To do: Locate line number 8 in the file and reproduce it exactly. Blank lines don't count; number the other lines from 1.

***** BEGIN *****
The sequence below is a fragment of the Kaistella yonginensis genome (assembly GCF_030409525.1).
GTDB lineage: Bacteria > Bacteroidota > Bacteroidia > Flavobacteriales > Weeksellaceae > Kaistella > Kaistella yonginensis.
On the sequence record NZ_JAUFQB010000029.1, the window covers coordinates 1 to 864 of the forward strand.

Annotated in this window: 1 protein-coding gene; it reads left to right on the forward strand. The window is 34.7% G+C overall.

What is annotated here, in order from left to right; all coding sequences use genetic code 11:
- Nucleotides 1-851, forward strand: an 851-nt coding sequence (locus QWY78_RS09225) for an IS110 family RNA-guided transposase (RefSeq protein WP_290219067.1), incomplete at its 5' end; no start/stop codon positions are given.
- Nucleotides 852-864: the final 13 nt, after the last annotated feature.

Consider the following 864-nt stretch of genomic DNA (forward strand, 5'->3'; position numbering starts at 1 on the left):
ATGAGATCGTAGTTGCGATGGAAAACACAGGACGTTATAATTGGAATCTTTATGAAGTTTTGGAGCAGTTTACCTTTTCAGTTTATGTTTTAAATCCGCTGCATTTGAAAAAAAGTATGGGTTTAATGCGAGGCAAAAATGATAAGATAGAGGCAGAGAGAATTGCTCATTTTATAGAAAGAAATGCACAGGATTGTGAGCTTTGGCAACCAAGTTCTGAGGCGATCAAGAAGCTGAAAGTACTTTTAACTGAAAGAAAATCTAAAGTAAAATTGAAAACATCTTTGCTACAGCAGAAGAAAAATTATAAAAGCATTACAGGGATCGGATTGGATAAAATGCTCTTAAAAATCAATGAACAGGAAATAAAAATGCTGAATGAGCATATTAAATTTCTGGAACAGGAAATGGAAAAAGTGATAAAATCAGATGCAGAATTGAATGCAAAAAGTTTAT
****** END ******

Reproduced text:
Consider the following 864-nt stretch of genomic DNA (forward strand, 5'->3'; position numbering starts at 1 on the left):